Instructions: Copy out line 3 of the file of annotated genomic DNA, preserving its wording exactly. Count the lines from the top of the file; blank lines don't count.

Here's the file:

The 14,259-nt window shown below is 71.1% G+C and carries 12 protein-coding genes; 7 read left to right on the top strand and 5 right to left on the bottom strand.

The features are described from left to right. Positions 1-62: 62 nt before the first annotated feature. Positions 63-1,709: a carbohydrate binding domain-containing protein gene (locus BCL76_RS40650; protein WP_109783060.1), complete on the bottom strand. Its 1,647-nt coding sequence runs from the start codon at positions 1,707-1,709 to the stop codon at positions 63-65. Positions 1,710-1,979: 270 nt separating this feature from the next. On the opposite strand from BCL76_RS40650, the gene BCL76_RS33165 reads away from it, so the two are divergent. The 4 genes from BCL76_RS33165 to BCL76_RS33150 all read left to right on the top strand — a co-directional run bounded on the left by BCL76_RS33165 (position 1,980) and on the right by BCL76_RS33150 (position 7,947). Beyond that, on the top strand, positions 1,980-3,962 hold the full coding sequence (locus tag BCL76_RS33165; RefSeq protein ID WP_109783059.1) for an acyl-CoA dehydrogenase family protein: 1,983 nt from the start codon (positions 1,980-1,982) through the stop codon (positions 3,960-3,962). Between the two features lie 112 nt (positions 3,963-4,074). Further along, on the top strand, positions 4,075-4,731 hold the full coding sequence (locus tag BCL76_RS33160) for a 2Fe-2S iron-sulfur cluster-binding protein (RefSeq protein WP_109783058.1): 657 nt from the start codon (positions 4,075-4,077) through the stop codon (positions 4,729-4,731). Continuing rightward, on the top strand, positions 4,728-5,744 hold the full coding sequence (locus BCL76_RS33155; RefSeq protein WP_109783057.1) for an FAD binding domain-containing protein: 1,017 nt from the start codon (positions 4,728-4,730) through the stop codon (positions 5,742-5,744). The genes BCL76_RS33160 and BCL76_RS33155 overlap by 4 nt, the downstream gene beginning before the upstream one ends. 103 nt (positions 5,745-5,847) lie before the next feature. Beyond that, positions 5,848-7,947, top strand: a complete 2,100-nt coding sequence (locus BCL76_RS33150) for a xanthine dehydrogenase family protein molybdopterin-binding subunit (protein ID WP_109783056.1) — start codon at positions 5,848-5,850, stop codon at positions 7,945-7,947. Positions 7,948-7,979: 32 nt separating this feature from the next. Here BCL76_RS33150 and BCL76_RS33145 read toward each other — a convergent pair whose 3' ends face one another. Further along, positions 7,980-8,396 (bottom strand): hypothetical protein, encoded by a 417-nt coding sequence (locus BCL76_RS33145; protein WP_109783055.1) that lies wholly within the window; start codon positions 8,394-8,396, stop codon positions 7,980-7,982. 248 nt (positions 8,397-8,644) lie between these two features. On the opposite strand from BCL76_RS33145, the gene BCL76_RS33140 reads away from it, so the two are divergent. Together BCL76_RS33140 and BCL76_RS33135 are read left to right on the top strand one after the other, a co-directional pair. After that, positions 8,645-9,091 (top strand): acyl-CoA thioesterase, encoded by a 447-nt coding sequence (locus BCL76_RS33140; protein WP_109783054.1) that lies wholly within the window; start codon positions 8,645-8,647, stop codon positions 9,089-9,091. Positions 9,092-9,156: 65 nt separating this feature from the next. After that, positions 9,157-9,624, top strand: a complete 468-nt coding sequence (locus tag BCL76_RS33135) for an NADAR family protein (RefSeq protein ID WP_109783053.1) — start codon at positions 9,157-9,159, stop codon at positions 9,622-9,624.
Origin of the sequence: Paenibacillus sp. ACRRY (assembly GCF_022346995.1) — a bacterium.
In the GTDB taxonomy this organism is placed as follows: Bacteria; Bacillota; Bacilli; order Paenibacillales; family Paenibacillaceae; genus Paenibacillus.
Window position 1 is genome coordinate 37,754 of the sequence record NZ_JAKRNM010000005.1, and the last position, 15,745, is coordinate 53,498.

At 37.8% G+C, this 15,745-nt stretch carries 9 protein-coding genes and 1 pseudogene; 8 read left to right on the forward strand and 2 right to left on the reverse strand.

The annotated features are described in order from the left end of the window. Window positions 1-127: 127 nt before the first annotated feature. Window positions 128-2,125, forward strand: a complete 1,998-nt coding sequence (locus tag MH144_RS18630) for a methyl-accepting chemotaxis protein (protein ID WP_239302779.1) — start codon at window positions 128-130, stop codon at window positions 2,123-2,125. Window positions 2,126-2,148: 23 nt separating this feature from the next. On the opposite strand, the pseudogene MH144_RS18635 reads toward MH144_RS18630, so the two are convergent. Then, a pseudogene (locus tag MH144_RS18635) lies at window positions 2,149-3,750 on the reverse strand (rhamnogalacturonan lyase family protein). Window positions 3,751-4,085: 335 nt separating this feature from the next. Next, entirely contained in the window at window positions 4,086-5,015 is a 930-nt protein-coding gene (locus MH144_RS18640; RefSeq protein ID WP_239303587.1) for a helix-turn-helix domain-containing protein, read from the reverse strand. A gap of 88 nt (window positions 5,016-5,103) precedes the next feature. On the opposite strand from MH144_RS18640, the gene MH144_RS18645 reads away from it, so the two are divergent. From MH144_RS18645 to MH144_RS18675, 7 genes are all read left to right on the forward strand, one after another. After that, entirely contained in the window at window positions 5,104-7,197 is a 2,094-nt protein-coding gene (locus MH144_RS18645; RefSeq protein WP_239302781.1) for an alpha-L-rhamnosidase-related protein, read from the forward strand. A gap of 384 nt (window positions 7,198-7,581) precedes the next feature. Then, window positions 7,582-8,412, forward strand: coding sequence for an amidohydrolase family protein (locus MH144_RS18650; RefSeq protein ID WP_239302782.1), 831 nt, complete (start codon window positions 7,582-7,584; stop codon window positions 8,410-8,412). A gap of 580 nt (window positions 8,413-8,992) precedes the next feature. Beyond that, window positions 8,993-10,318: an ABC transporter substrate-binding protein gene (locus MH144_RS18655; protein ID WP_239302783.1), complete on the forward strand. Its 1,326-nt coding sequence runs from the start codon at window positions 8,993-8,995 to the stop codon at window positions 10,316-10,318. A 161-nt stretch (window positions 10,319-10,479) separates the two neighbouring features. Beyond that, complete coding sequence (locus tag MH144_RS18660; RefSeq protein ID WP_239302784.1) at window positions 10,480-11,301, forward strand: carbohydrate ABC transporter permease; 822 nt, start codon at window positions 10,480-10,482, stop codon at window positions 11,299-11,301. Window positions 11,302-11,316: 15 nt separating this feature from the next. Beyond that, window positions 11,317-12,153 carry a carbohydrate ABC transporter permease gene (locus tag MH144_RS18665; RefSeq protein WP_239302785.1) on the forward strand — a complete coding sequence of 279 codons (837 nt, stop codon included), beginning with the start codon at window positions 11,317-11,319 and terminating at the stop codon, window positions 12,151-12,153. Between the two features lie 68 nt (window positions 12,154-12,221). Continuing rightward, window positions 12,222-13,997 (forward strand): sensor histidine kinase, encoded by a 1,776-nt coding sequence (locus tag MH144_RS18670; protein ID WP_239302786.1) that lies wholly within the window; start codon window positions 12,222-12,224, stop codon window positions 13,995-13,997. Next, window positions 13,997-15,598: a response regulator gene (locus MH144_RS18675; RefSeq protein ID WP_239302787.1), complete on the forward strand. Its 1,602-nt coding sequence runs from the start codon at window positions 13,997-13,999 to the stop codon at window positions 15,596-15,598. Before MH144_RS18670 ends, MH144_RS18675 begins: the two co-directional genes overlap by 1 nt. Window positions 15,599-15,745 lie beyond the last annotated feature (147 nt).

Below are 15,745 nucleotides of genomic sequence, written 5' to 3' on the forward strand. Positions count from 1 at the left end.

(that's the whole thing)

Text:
Origin of the sequence: Paenibacillus sp. ACRRY (assembly GCF_022346995.1) — a bacterium.